Inhibition of intestinal bile acid absorption has been shown to reduce plasma cholesterol. Although, bile acid sequestrants are clinically proven to lower cholesterol, poor patient compliance necessitates the development of better therapeutic modalities to directly inhibit bile acid absorption. Apical Sodium Dependent Bile Acid Transporter (ASBT) absorbs majority of the bile acids in the ileum and is essential for maintaining bile acid pool in the enterohepatic circulation. Therefore, ASBT inhibition represents an attractive therapeutic means for lowering plasma cholesterol. In this regard, recent studies from our laboratory demonstrated that ASBT is inhibited by signaling intermediates including protein tyrosine phosphatases (PTPases) via membrane recycling events. Also beneficial dietary components such as green tea catechin, (-)-epigallocatechin-3-gallate, EGCG, inhibits ASBT function in a lipid-raft dependent manner. We hypothesized that phosphorylation/dephosphorylation processes, lipid raft-dependent mechanisms and membrane trafficking events play critical roles in the inhibition of ASBT function. Hence, a comprehensive understanding of these inhibitory pathways is crucial to exploit their utilization as an effective therapy for hypercholesterolemia associated with diabetes mellitus. Our preliminary studies showed that ASBT function and expression are upregulated in rat model of streptozotocin (STZ)-induced diabetes mellitus. This in vivo model of diabetes mellitus will provide an exceptional tool to investigate the underlying mechanisms of ASBT upregulation in diabetes mellitus as well as determining the impact of ASBT inhibition on associated hypercholesterolemia. Our studies are designed to systematically delineate the cellular and molecular mechanisms inhibiting ASBT utilizing in vitro models and to examine their dysregulation in vivo utilizing diabetes mellitus rat model.
In Specific Aim 1, we will investigate the regulation of ASBT function and phosphorylation by protein phosphatases (PPase) in cell culture models.
In Specific Aim 2, our studies will focus on elucidating the inhibitory mechanisms of ASBT function by membrane recycling events and lipid rafts as well as delineating the molecular basis for EGCG-mediated inhibition. Studies designed for Specific Aim 3 will focus on investigating mechanisms underlying ASBT upregulation in rat model of STZ-induced diabetes mellitus and determine the efficacy of the beneficial dietary compound EGCG and specific ASBT inhibitors (developed by Biotechnology Company Albireo) in lowering the levels of plasma cholesterol. Our proposed studies are critical for providing novel insights into the regulation of ASBT under normal and pathophysiological conditions and may provide better strategies for the management of hypercholesterolemia associated with several disorders.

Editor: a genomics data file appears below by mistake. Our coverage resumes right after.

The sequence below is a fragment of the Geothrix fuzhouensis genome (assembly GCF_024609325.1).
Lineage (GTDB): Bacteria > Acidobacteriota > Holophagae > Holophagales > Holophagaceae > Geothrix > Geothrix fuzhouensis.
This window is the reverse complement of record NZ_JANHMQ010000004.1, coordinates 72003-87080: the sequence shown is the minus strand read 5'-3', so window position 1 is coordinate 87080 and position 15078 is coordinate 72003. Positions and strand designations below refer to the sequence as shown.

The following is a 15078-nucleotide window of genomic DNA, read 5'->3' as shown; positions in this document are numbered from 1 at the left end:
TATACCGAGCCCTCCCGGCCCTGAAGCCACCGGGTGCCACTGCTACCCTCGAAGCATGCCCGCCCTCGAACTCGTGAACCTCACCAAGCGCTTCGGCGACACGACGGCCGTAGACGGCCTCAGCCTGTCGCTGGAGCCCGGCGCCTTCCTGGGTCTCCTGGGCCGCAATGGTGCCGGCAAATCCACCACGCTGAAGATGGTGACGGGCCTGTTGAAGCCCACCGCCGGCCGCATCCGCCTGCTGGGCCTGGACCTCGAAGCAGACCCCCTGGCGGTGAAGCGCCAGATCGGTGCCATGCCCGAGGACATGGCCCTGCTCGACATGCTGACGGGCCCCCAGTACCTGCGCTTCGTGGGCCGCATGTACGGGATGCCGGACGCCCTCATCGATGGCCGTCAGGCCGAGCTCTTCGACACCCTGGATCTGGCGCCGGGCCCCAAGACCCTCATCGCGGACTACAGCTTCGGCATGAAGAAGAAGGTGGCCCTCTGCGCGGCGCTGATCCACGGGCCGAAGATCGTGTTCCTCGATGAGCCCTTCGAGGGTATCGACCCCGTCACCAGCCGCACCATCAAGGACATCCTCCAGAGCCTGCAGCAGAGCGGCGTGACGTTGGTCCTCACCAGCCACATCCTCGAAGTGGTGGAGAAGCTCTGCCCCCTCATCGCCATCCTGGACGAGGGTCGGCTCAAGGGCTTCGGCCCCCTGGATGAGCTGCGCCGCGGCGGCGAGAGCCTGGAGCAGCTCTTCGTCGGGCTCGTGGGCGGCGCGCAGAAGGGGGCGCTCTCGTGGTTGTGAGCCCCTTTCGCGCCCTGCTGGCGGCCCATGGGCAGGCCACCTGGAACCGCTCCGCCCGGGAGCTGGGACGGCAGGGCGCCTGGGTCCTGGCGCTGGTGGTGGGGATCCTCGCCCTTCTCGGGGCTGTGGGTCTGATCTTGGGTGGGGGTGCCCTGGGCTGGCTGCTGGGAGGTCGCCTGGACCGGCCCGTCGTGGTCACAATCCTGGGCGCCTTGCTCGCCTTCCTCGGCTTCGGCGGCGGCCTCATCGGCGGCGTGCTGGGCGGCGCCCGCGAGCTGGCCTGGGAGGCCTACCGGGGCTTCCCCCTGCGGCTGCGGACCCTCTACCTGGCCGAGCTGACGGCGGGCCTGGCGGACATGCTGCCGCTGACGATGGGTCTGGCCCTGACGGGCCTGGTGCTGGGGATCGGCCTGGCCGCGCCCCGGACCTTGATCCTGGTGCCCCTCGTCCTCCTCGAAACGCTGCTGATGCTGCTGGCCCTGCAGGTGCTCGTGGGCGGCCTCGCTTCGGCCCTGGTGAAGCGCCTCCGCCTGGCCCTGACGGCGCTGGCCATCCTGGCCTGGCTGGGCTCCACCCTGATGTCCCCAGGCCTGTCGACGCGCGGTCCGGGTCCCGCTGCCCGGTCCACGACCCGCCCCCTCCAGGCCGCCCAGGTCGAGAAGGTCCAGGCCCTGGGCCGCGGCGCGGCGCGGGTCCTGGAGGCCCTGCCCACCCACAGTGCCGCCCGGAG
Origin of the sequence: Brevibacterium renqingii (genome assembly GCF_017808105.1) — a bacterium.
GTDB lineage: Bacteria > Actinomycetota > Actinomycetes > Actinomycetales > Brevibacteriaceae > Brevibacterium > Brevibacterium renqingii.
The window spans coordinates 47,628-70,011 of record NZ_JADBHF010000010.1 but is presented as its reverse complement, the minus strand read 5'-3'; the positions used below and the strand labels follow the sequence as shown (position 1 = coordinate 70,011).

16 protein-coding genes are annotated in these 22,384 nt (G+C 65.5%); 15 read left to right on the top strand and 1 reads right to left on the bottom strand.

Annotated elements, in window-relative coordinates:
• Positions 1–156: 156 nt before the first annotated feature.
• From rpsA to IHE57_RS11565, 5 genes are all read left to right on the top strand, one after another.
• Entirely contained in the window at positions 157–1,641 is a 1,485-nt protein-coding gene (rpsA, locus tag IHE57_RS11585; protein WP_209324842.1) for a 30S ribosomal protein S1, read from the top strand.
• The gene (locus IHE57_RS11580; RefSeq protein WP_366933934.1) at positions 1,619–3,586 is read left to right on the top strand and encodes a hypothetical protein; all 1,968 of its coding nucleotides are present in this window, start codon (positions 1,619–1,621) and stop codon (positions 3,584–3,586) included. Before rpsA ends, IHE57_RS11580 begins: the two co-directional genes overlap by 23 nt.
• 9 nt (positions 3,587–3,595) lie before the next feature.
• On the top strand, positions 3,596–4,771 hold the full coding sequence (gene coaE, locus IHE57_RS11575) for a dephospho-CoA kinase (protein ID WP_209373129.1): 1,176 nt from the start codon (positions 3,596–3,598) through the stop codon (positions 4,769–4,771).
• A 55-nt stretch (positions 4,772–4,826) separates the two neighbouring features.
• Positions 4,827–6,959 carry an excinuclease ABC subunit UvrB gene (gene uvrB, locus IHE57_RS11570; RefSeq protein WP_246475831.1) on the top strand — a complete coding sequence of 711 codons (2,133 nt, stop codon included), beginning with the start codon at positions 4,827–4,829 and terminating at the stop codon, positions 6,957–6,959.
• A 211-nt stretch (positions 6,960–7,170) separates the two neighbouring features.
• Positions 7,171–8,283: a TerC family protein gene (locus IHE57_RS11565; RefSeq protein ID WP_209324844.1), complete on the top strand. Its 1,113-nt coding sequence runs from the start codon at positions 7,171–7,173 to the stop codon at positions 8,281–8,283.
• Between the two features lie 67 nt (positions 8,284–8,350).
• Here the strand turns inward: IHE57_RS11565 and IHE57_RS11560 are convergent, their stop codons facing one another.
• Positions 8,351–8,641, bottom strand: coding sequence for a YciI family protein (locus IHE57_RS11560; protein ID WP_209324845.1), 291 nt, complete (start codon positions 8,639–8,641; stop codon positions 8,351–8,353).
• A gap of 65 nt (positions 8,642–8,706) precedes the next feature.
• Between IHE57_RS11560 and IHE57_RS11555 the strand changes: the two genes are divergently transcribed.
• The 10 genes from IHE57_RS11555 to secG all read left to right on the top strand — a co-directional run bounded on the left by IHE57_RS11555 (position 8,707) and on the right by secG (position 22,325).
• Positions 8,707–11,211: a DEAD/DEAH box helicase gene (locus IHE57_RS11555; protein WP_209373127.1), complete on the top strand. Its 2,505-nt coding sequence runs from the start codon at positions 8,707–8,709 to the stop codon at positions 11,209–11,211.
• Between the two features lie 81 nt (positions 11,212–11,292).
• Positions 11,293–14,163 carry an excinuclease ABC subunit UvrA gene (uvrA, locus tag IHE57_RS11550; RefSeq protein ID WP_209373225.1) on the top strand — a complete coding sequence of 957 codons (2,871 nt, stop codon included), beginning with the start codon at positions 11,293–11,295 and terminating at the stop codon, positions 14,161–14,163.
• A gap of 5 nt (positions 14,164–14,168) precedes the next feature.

An increase in intestinal bile acid absorption has been implicated in the elevated plasma cholesterol levels and the increased risk of cardiovascular disorders in patients with diabetes mellitus. The major protein responsible for bile acid absorption is ileal ASBT. Therefore, investigating the mechanisms of ASBT inhibition is crucial to improve current therapy of hypercholesterolemia especially in diabetic patients, who do not efficiently respond to available therapeutic modalities. The proposed studies will focus on elucidating the mechanisms involved in the inhibition of ASBT function and evaluating their impact on hypercholesterolemia in rat model of diabetes mellitus. These studies have direct relevance to public health because of the high incidence of diabetes mellitus, and are of a great importance for designing better therapeutic modalities for the management of cholesterol-related disorders in the future.
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